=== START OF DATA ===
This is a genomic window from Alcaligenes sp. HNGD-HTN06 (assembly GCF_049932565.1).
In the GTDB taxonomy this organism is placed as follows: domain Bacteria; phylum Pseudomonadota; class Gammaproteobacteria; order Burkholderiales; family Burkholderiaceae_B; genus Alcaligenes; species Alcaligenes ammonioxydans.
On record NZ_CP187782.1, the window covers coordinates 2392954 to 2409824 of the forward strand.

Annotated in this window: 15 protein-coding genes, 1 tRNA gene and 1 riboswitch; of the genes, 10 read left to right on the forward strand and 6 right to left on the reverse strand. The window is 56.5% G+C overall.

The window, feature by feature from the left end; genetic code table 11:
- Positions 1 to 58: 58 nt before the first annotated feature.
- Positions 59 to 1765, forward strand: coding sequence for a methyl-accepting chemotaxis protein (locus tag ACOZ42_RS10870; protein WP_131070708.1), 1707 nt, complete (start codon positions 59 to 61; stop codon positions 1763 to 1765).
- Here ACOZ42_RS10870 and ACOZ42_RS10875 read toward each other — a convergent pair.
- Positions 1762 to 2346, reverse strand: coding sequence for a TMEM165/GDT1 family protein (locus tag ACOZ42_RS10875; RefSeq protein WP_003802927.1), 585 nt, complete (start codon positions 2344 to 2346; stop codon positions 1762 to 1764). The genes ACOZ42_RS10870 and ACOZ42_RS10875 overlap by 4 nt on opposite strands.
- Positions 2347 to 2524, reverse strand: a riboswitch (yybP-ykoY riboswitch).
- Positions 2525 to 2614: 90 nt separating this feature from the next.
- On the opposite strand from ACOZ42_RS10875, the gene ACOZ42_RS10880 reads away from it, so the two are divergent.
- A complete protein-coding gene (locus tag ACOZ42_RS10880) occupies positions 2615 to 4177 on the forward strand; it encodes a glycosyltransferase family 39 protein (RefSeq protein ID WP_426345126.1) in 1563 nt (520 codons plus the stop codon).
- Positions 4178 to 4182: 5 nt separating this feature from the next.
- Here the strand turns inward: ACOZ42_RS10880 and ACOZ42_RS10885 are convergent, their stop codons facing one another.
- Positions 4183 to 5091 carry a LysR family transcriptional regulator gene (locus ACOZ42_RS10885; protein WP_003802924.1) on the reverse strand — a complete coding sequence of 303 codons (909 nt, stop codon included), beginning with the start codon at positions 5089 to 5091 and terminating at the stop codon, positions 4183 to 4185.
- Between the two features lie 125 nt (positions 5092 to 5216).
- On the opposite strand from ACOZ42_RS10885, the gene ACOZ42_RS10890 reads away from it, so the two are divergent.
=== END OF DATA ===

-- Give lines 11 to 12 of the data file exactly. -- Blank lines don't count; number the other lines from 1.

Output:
- Positions 2525 to 2614: 90 nt separating this feature from the next.
- On the opposite strand from ACOZ42_RS10875, the gene ACOZ42_RS10880 reads away from it, so the two are divergent.